Smart critics will point out numerous deficiencies with these metrics of efficiency of research spending and the usefulness of research spending. First for the former, some research inherently costs more and takes longer to produce (e.g., long-term medical studies), which may in part explain John Hopkins University’s lackluster performance. In addition, some disciplines favor numerous short rapid review and publication cycles (e.g., engineering) while others favor long review, publication and higher word count papers or even books (e.g., history). This would explain why schools focused on engineering research tended to do better by this metric. Second for the latter metric of usefulness, citation rates differ by field and discipline, citations can be driven by fads or negative citations (e.g., citations for messing up or getting something wrong) and good research can lack citations if it is “before it’s time.”

In addition, the way they were calculated is also open to error (e.g., if the R&D expenditures or output for a given institution changed radically in the time range studied (2016–7) the values could be distorted). Lastly, both of these metrics are open to manipulation (e.g., driving up the rate of paper publication and self-citations) similarly to how current research expenditure values are highly dubious because of inflated overhead rates.

Should research expenditures be used as a metric at all?

With accountants and research staff at every university and government funding agency dutifully crunching these numbers, easily millions of dollars are diverted from real science simply to track the metric alone. Does this make sense?

There are clear cases where the metric fails. George Justice, a professor of English, has pointed out that this metric does not work for the humanities. It also does not make any sense for the arts nor for many of the computational, modeling or theoretical subdisciplines (e.g., theoretical physics). Diminutive research expenditures in these areas do not reflect the value of their work to their fields nor to society. The theoreticians in the physical sciences, however, must be backed up by experiments where the large research expenditures occur. Even in these cases, however, the metric is found lacking with even a preliminary logic audit and review of available data.

It is intuitively obvious that simply because research can garner funding it is not necessarily the best, most ethical or even the most useful (think of the billions of dollars spent on erectile dysfunction R&D and government subsidies of the resultant products). However, as with any other university metric reported that may influence university revenue, measuring and ranking research expenditures encourages driving them up arbitrarily. This reduces the economic efficiency in research and thus be counterproductive to the goals of science and society. For researchers this is perhaps most clear in the absurd and increasingly onerous overhead rates that universities charge researchers and disingenuously count for research expenditures.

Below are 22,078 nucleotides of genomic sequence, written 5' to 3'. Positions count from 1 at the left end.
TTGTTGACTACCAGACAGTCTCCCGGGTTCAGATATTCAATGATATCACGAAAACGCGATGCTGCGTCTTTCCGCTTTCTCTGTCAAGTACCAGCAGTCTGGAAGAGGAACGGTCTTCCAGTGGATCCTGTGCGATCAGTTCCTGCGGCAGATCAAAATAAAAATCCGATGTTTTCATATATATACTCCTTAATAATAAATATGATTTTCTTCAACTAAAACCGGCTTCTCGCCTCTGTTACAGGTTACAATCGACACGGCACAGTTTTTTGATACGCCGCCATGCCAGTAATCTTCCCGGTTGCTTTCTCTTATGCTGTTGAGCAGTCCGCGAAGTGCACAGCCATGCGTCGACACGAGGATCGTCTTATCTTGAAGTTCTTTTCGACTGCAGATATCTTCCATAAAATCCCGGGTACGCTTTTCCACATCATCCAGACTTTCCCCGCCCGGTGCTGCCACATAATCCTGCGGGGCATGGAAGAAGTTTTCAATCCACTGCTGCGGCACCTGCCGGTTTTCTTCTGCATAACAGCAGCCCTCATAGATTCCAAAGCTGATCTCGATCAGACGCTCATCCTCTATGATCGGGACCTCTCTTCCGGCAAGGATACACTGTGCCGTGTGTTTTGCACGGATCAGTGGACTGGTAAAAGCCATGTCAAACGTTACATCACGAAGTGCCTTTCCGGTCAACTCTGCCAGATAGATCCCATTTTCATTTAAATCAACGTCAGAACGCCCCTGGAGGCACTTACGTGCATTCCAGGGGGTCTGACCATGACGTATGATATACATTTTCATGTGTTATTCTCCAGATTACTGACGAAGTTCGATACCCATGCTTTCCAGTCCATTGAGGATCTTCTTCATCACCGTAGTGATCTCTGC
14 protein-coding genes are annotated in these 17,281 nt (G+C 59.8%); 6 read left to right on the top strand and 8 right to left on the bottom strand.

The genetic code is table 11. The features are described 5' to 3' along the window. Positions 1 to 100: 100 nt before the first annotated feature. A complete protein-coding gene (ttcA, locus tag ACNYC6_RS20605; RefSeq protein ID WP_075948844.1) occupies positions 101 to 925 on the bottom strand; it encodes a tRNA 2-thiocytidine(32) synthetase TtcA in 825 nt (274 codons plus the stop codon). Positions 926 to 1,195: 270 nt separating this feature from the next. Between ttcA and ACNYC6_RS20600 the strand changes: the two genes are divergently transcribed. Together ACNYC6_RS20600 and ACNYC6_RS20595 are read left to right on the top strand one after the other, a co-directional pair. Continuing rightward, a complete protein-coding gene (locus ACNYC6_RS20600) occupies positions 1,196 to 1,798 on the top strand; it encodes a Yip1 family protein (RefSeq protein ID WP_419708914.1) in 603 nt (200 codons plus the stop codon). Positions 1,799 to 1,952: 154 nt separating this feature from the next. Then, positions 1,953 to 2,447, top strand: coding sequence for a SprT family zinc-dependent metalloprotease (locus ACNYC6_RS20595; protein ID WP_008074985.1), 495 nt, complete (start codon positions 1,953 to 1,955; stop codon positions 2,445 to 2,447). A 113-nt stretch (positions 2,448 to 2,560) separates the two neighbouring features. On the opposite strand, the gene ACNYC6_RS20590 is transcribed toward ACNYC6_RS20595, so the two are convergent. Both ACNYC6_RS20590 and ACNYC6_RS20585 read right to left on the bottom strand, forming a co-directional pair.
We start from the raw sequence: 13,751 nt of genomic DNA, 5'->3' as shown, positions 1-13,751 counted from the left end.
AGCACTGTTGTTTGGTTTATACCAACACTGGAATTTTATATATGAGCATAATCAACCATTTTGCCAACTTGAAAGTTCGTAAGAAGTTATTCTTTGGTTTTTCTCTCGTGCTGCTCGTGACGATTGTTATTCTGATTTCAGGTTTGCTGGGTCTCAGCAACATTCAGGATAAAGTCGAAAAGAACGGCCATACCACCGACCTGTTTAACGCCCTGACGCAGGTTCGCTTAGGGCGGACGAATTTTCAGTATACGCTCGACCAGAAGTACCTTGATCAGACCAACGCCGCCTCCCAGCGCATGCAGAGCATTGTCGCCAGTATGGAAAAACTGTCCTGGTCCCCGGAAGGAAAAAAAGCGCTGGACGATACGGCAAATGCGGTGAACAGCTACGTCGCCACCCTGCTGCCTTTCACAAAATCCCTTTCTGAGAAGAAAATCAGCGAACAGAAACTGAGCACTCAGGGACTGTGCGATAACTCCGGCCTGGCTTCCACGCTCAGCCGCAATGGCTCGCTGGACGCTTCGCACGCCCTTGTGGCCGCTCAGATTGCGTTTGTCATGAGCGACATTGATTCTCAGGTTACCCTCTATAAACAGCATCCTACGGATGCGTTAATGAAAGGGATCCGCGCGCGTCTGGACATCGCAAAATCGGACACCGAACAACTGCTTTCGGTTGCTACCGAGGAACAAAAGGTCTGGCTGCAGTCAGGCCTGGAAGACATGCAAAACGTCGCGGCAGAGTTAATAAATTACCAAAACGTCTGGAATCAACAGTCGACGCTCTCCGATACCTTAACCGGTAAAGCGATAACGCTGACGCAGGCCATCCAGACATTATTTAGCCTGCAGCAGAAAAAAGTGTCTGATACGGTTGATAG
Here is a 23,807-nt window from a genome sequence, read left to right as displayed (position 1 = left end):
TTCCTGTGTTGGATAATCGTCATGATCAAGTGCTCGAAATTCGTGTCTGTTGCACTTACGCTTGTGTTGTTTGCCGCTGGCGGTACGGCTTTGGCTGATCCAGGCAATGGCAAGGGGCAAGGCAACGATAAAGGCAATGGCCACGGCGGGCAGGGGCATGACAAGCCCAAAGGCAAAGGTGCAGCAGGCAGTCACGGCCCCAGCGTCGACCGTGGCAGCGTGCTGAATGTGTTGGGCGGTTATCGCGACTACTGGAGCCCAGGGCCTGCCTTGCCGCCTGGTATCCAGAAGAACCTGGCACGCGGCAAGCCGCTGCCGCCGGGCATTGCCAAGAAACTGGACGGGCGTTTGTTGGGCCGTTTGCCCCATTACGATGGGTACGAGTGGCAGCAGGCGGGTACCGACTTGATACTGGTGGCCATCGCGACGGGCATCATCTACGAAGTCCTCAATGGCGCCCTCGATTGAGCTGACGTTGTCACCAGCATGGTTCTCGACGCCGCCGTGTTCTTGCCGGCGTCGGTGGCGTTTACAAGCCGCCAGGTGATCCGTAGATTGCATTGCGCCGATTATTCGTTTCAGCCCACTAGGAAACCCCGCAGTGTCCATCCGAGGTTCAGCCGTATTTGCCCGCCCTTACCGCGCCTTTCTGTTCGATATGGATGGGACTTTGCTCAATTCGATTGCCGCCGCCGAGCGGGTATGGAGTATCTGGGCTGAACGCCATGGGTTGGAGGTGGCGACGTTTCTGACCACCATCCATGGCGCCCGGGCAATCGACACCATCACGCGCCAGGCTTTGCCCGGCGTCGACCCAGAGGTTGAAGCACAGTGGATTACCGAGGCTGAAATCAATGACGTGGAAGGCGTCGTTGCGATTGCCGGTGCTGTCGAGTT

Unfortunately, overhead rates are primarily used to subsidize bloated administrative numbers as well as salaries and building depreciation, neither of which directly benefit research (and political scientist Benjamin Ginsberg and others have convincingly argued they are directly counterproductive to the mission of the universities as a whole). However, even ignoring these issues, the preliminary evidence above shows that the use of research expenditures as a metric is directly counterproductive.

Even with all of the limitations of this short inquiry taken into account, it is clear that the use of research expenditures as a metric for determining the quality of research is flawed. It is an input, and what is of value and what should be measured carefully for each university, discipline and researcher is the output from these expenditures. Thus, it is clear that it is time to move research expenditures to the denominator in university metrics.

In general, researchers are frugal with their hard-earned research funds, but if one of the primary metrics of success is spending, then investments that stretch research funding are discouraged. Unfortunately, using research expenditures as a proxy for academic output is simplistic in the best cases and has become counterproductive to the scientific enterprise.